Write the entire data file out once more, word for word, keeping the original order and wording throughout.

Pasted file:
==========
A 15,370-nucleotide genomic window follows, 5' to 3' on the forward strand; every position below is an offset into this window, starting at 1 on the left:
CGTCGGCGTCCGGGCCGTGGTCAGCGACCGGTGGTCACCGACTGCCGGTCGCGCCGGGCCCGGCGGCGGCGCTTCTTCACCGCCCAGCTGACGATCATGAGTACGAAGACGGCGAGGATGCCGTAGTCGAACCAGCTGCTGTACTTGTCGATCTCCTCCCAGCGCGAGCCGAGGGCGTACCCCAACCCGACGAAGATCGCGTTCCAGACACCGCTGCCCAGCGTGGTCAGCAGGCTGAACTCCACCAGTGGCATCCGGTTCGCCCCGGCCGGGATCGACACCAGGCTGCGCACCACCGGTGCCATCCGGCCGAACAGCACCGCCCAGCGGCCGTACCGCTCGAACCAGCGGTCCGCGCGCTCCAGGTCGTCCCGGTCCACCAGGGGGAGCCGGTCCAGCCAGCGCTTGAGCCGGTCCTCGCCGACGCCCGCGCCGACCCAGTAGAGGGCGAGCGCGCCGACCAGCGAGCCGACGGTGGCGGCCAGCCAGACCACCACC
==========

A 15,370-nucleotide genomic window follows, 5' to 3' on the forward strand; every position below is an offset into this window, starting at 1 on the left:
CGTCGGCGTCCGGGCCGTGGTCAGCGACCGGTGGTCACCGACTGCCGGTCGCGCCGGGCCCGGCGGCGGCGCTTCTTCACCGCCCAGCTGACGATCATGAGTACGAAGACGGCGAGGATGCCGTAGTCGAACCAGCTGCTGTACTTGTCGATCTCCTCCCAGCGCGAGCCGAGGGCGTACCCCAACCCGACGAAGATCGCGTTCCAGACACCGCTGCCCAGCGTGGTCAGCAGGCTGAACTCCACCAGTGGCATCCGGTTCGCCCCGGCCGGGATCGACACCAGGCTGCGCACCACCGGTGCCATCCGGCCGAACAGCACCGCCCAGCGGCCGTACCGCTCGAACCAGCGGTCCGCGCGCTCCAGGTCGTCCCGGTCCACCAGGGGGAGCCGGTCCAGCCAGCGCTTGAGCCGGTCCTCGCCGACGCCCGCGCCGACCCAGTAGAGGGCGAGCGCGCCGACCAGCGAGCCGACGGTGGCGGCCAGCCAGACCACCACC